May 27, 2010


This month in honour of Mother’s Day, I addressed some women’s health issues. In this last post on this theme, we will be addressing deficiencies that produce  menopausal problems and osteoporosis.


Menopause can happen either naturally or through surgery. Technically, menopause happens after the ovaries have ceased to function for over a year. Before that it is termed peri-menopause.  Many women experience symptoms of hot flashes, sweating, mood swings, headaches, higher risk of heart disease, breast cancer and osteoporosis during this time.

In the past women have traditionally gone to doctors to get hormone replacement therapy (HRT). While proclaimed as the primary missing ingredient for the menopausal woman, estrogen also has been strongly recommended by the medical and pharmaceutical industries for the prevention of cardiovascular disease and osteoporosis. However, in 1998 the results of the second largest study on HRT were published, indicating that HRT increases the risk of heart disease, as well as breast cancer, osteoporosis and gall bladder disease.

In light of this recent scientific research, women began looking for natural alternatives. Along with a healthy diet, and lifestyle, consuming the right supplements and herbs will help regulate the normal hormone fluctuation that occurs during menopause.

A healthy diet eliminates red meat, processed meat, organ meats, skin of fowl, fried foods, high-fat dairy products, alcohol, refined sugar, spicy food and salt. Instead the concentration is on an alkaline diet – fowl with skin removed, sea fish at least three times a week (good for iodine), lots of vegetables and fruit, beans and lentils, whole grains and raw nuts and lots of clean water. This will help to bring about a pH body balance for normalized hormones.

The supplements for menopause always start with a good balanced multi-vitamin/mineral supplement. Vitamin E with selenium has a normalizing effect on estrogen levels. If you have chlorinated drinking water, you need more vitamin E. Vitamin E is good for hot flashes, breast tenderness, muscle cramps and vaginal dryness. Vitamin C with bioflavonoids helps to diminish hot flashes and night sweats. It also helps prevent osteoporosis. B complex is important to help your body deal with stress, and replenish the adrenals. B vitamins help depression and have a calming effect. B complex is good to counteract fatigue, irritability, craving for sweets, fluid retention, and headaches.

Calcium/Magnesium is very important to maintain your balance through menopause. It is helpful for headaches, insomnia, when anxious or tense, osteoporosis or to curb cravings for chocolate. GLA an essential fatty acid, is a hormone balancer and helps with hot flashes. It also aids headaches and any inflammation in the body. Omegas are also good for hormone balancing and stabilizing mood changes. Beta-Carotene promotes healthy mucous membranes in the vaginal area. Zinc activates over 80 liver enzymes and helps boost energy.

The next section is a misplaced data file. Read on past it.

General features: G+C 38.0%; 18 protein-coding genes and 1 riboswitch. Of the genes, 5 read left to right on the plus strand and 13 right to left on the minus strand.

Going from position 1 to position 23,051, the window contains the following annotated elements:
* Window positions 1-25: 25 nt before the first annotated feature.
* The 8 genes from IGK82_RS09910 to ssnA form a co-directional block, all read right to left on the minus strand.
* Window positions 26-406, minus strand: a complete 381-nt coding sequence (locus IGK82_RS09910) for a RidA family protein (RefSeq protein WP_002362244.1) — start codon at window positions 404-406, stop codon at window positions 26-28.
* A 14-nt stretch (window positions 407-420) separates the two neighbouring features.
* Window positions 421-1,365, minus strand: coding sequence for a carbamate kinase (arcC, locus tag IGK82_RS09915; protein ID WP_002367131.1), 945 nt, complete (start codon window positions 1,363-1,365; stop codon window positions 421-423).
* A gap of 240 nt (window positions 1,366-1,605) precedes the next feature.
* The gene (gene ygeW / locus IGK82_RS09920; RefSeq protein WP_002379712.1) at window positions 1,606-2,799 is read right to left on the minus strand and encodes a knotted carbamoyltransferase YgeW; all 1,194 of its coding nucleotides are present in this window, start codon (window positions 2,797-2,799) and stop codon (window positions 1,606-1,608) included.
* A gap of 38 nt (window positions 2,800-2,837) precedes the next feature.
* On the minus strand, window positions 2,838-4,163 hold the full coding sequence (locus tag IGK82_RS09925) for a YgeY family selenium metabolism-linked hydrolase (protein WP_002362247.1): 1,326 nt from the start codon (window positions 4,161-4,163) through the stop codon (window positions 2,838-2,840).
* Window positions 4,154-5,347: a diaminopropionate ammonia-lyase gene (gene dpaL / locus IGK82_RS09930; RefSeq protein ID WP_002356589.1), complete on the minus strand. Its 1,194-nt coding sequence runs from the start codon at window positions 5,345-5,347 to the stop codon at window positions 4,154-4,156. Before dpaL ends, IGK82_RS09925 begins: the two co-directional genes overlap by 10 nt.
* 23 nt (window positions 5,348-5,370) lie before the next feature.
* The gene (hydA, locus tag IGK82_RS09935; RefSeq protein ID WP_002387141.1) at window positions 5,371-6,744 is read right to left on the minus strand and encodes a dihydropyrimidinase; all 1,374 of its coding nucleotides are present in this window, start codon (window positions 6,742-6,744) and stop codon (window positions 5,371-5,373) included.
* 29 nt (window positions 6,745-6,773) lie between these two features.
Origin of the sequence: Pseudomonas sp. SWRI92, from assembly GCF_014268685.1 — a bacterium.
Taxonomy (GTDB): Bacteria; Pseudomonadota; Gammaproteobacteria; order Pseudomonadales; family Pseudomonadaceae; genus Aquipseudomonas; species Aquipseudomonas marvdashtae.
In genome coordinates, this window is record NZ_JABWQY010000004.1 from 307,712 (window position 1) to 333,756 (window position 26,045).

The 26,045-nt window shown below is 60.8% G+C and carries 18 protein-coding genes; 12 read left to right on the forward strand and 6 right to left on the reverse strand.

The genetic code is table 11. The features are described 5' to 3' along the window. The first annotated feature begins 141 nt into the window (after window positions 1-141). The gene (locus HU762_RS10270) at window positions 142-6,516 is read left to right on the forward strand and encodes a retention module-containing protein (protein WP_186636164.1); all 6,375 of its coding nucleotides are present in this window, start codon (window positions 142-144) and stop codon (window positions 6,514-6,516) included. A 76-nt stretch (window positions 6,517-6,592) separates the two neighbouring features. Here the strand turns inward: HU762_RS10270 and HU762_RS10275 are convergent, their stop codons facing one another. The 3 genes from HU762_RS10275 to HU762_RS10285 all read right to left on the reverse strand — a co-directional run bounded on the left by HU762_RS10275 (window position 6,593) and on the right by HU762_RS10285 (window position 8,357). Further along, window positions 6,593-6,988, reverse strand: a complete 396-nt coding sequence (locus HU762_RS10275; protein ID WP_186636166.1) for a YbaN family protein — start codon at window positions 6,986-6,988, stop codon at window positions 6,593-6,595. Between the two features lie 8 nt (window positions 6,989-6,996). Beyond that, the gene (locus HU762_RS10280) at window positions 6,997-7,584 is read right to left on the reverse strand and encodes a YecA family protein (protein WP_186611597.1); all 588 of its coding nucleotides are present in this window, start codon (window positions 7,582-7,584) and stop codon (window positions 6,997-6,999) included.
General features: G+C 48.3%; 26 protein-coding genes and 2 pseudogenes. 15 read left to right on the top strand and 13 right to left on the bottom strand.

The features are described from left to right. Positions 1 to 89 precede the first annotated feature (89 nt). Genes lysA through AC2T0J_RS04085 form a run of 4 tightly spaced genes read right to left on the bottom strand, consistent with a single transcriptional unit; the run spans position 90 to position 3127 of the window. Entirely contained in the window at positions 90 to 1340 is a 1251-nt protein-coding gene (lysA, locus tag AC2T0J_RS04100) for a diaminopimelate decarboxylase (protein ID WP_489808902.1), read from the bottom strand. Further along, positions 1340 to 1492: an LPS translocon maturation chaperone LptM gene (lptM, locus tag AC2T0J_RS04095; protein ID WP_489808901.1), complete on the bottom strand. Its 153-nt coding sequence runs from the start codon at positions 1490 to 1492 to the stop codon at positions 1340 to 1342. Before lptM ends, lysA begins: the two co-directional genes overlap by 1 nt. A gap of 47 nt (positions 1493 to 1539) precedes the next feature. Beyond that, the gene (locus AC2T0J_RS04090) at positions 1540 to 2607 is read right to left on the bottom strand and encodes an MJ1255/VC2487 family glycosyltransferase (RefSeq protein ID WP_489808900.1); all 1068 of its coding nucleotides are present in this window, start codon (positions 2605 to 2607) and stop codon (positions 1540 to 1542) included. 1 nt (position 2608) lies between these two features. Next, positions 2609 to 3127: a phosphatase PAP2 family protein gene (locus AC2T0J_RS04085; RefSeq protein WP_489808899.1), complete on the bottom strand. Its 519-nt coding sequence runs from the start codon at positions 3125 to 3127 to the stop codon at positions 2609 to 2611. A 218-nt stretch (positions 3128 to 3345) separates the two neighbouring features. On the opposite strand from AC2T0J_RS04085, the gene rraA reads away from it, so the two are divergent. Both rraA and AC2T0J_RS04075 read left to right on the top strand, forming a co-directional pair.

One major deficiency that is often overlooked with menopausal symptoms is what is called a plant estrogen or phytoestrogen. Phytoestrogens are the plant versions of the human hormone estrogen. The best-researched phytoestrogens are isoflavones, which are found in soy.

Isoflavones are plant substances, which can act as estrogens in the body and have protective functions. Isoflavones can compete with estrogen for the same receptor sites thereby decreasing the health risks of excess estrogen. They can also increase the estrogen activity. If during menopause the body’s natural level of estrogen drops, isoflavones can compensate this by binding to the same receptor, thereby easing menopause symptoms such as hot flashes as a result.

The best way to consume isoflavones is in the form of soy. Soy contains many types of isoflavones, but the most beneficial are genistein and daidzein. Genistein improves bone strength & density. Daidzein prevents bone loss. Isoflavones can also reduce the risk of breast, bowel, and lung cancer.

Not all soy foods contain soy isoflavones: When crushed, defatted soy flakes are washed in alcohol during the production of soy burgers, soy cheeses, soy milks, and some soy powder mixes, isoflavones are destroyed. If soy protein powders are produced by water-washing the soy-flakes, a much higher isoflavone level is retained. So not only is this a way to ingest high quality amino acids, it also provides the isoflavones needed to decrease menopausal symptoms.

Plant estrogens are also found in herbs. Black Cohosh and Raspberry are phytoestrogens, which helps regulate the luteinizing hormone which fluctuates during menopause. It helps regulate & relieve hot flashes, has a calming effect on the nervous system and helps regulate sleep patterns.

Flaxseed is the richest whole grain source of a class of phytoestrogens called lignans. It reduces cholesterol levels and helps to normalize blood pressure. It shows anti-tumor activity and inhibits cancer growth. It increases metabolism and boosts the immune system.

Dong Quai (also known as angelica) is a phytoestrogen that helps bring relief from hot flashes, relieves vaginal dryness, and traditionally was used as a uterine tonic. Red Clover contains phytoestrogens similar to soy and helps detoxify the liver (a healthy liver is essential for hormonal balance). It also enhances the immune system. Licorice is a source of phytoestrogens. It promotes adrenal function (as you found out earlier, the adrenal glands are the key glands responsible for producing estrogen after menopause).


Osteoporosis is a gradual decrease in bone mass and density that can begin as early as the teen years. Bone mass should be at its peak in our late 20s or early 30s, but thanks to a poor diet and lack of exercise, many women are already losing bone in their 20s. Bone loss occurs more rapidly in women than in men, especially right around the time of menopause, when an abrupt drop in estrogen and progesterone can accelerates bone loss.

The most important elements of bones are minerals and amino acids. The most important bone minerals are calcium, magnesium, potassium, phosphorous and fluoride. Equally important is the balance between the minerals. Too much phosphorous or fluoride will create poor bone structure. (Nearly all of us already ingest too much fluoride, thanks to fluoridation of our water.) Without enough magnesium, the calcium can’t be absorbed onto the bone. Vitamins are also involved. For example, vitamin B6 (in B complex) works with magnesium to get calcium onto your bones.